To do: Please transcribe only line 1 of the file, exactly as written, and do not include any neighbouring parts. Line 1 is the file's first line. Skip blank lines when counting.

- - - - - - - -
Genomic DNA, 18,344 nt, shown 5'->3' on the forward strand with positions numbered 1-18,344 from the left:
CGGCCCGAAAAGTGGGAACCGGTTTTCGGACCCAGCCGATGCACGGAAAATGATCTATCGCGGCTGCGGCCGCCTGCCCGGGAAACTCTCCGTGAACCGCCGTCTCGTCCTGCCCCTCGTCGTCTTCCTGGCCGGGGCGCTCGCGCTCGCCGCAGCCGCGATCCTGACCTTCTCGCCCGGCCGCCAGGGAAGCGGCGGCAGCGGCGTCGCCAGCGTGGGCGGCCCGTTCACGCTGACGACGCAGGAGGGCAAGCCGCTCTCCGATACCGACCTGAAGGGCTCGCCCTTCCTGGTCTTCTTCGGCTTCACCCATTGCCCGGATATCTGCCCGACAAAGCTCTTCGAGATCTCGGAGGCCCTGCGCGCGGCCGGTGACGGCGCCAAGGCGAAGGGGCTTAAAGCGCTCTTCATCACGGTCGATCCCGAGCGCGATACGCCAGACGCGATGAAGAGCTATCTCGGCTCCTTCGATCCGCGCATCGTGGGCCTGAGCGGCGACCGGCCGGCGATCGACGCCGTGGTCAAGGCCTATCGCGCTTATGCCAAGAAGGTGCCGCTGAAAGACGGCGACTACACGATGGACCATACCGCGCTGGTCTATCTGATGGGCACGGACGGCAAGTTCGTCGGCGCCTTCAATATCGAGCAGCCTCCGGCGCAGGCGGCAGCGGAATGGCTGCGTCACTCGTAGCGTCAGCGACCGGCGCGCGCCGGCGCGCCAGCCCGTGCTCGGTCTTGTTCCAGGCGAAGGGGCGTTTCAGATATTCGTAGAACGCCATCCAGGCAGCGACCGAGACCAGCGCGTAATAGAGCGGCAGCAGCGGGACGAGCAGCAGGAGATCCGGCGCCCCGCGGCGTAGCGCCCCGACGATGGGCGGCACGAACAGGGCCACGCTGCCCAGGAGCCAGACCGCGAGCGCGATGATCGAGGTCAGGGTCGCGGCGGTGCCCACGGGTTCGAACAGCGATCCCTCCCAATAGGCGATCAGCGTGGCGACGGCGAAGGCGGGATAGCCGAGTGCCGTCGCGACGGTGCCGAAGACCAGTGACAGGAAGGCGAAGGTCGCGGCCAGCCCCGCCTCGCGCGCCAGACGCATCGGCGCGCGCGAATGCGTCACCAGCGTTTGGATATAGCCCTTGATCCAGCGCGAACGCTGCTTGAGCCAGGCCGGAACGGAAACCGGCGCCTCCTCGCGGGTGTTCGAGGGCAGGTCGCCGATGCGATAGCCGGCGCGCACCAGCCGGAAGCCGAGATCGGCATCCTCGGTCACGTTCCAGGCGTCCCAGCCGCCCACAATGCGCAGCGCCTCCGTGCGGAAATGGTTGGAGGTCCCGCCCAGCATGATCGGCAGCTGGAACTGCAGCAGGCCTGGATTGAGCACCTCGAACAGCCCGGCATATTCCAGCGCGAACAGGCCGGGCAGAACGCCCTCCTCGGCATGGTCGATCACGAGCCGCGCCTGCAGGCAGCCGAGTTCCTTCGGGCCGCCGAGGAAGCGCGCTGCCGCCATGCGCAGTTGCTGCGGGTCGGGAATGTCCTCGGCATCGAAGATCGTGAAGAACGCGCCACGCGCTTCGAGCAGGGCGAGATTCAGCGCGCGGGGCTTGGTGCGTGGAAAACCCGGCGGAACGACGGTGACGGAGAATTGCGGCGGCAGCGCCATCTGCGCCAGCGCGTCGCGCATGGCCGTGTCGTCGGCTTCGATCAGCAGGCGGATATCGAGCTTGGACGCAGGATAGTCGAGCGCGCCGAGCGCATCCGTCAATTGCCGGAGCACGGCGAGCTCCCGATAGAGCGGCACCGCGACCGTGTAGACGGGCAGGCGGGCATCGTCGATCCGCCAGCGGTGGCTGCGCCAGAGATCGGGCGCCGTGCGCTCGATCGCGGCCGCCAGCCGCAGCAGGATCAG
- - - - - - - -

Genomic DNA, 18,344 nt, shown 5'->3' on the forward strand with positions numbered 1-18,344 from the left: